Podcasts Stats: What We Know (A Follow-Up)
August 23, 2016
Photo credit: Dan Taylor-Watt via Flickr
In July, I posted a piece about how much we don't know about podcast stats. Today I wanted to write about the iTunes podcast chart: because it isn't a chart, and not nearly enough people know that. But before I do, a few points from the last time I wrote about this.
As a result of my earlier piece, Blubrry outlined to me how they get some data: by watching the servers for partial requests, which means that a listener is streaming a podcast rather than downloading it (something they call an 'active play'). This gives them quite a bit of data about how much of a podcast people listen to - and where they skip - and is a useful sample of the full audience behavior.
Omny have since announced that they have magic that somehow gets data from 30% of plays within Apple's podcast app. It offers "approximate understanding of verified plays, skip and drop-off points from a previously untrackable sample of Apple Podcast listeners." I suspect there's some relationship between what Blubrry does and what Omny are doing.
And so to the iTunes Podcast Chart. Please, can we stop calling it a chart? Because it isn't a chart. Let's call it the iTunes Podcast Number Thing.
The fundamental thing is: it doesn't measure downloads. That's what I mean when I say that it isn't a chart. The podcast that's #1 is not the podcast that has the most amount of downloads.
The iTunes Podcast Number Thing is there to help people discover new podcasts. So it doesn't measure downloads (since it would be really hard to change the chart). Instead, it measures the number of new, unique, subscribers that a podcast has had, averaged out over a few days.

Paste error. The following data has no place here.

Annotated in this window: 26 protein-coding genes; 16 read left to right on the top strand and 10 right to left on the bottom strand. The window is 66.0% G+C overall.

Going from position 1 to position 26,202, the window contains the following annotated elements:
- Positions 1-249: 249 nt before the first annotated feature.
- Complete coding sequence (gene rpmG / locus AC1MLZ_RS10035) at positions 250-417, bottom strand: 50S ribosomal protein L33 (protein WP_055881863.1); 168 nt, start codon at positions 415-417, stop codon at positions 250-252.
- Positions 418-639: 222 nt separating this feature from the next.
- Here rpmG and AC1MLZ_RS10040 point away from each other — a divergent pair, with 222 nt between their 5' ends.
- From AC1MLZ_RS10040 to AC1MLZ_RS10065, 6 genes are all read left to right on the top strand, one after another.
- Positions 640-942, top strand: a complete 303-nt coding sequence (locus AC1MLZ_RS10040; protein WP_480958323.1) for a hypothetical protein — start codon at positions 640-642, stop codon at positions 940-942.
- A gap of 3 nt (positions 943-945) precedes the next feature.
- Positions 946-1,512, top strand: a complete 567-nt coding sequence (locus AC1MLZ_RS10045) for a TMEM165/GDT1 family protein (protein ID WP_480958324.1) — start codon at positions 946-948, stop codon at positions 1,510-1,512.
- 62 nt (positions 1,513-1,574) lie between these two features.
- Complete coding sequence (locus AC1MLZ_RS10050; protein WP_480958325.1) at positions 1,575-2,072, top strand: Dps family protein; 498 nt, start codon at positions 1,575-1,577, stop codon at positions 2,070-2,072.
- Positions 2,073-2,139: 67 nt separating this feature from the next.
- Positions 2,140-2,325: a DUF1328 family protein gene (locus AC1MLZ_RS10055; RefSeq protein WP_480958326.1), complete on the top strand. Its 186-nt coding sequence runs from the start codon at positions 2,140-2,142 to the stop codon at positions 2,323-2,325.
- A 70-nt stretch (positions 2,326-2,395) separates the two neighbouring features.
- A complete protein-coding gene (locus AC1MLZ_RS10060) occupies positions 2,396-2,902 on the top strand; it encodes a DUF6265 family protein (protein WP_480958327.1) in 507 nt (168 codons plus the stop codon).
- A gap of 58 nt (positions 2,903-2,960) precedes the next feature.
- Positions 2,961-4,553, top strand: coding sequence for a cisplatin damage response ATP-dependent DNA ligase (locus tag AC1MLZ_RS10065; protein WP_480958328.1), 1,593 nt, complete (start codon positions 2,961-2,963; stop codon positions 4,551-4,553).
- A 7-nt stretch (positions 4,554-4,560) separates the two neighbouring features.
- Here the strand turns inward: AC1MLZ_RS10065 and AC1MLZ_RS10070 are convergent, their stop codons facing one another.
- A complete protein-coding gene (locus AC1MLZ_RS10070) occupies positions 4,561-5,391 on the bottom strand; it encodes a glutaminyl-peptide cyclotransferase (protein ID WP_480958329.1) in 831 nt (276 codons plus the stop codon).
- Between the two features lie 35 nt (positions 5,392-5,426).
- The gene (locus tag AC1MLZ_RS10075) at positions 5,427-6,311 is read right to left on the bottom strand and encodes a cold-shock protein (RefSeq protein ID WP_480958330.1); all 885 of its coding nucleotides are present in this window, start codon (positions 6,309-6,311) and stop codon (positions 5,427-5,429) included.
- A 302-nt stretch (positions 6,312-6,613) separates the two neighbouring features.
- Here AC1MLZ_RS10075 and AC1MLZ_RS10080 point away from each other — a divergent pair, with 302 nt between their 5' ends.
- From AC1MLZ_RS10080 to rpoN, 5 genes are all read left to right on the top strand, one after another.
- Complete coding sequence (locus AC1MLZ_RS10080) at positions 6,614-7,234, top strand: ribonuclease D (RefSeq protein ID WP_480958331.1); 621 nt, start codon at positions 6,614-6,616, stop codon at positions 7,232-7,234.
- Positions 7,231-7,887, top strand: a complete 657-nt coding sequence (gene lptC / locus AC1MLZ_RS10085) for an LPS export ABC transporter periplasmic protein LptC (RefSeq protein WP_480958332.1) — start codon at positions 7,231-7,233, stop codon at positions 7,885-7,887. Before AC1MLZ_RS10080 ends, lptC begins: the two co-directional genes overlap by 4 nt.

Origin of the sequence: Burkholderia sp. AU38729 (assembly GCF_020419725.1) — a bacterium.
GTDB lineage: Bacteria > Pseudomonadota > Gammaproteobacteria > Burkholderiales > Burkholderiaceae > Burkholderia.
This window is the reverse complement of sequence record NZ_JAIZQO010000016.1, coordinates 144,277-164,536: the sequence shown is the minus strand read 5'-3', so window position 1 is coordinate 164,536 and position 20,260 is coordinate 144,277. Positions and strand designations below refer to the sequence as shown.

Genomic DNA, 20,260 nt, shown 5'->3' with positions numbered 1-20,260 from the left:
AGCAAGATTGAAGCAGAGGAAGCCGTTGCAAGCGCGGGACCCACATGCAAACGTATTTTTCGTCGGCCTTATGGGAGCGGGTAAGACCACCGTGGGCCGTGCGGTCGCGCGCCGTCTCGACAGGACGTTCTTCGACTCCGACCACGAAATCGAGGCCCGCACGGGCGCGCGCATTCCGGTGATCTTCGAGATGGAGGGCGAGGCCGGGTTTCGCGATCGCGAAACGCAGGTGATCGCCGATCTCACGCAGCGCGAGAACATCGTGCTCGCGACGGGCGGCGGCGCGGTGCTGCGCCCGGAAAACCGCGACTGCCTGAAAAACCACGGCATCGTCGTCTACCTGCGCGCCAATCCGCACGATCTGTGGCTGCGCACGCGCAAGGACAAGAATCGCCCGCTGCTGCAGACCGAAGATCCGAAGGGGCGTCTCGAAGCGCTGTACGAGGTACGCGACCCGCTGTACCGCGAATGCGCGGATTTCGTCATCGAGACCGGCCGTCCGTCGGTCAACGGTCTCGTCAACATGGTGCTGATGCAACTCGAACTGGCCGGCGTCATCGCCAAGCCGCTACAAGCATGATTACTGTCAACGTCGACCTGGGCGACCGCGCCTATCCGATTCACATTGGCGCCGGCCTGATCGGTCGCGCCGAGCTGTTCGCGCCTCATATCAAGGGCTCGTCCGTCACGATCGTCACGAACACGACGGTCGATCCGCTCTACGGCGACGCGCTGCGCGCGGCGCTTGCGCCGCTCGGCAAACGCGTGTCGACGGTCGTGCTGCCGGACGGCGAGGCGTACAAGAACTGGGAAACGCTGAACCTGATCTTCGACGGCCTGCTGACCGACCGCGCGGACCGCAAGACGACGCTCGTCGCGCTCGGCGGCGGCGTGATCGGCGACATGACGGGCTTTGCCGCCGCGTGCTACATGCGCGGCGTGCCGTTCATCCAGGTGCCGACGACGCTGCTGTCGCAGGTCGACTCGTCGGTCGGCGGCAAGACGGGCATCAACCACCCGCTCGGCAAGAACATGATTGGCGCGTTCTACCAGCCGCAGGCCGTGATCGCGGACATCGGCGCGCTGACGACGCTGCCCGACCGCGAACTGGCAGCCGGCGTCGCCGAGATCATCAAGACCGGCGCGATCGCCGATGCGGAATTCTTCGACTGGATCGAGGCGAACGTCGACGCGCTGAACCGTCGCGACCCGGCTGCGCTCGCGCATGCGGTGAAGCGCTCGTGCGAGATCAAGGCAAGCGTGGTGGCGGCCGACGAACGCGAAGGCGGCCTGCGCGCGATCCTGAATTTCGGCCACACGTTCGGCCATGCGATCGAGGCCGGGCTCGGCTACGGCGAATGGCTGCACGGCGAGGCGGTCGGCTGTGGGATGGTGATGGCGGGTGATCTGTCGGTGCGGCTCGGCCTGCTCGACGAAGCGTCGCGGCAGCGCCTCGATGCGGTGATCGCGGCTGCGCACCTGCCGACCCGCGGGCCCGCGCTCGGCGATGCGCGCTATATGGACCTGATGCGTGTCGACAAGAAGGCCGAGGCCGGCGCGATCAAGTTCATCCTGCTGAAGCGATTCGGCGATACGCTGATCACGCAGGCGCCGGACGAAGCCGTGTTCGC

That's why it's constantly changing - because it's designed to. And why, if you find your position in the iTunes Podcast Number Thing going down, as it inevitably will, it's nothing to do with the amount of downloads your podcast has or your popularity as a podcaster - it's merely that the amount of new, unique, subscribers for your podcast that week has decreased. So, promote it more.
Radio talent, especially, thrives on numbers: because we want to be liked, and how better to know you're liked than numbers of followers on Twitter (11,500, since you asked), or an appearance on another kind of chart: like the iTunes Podcast Number Thing. But this one has nothing to do with consumption or audience or anything.
The iTunes Podcast Number Thing is only an indication on how good you are at driving new subscribers to iTunes. If it is a chart, it just lists the best marketers in the business: which is why we in radio have an unfair advantage in that we have a recognized brand, and hundreds of thousands of listeners every day who we can market a new podcast to.
The real numbers you should be pushing for are total podcast downloads. Go hunt those down. And ignore the iTunes Podcast Chart. Because it's not a chart.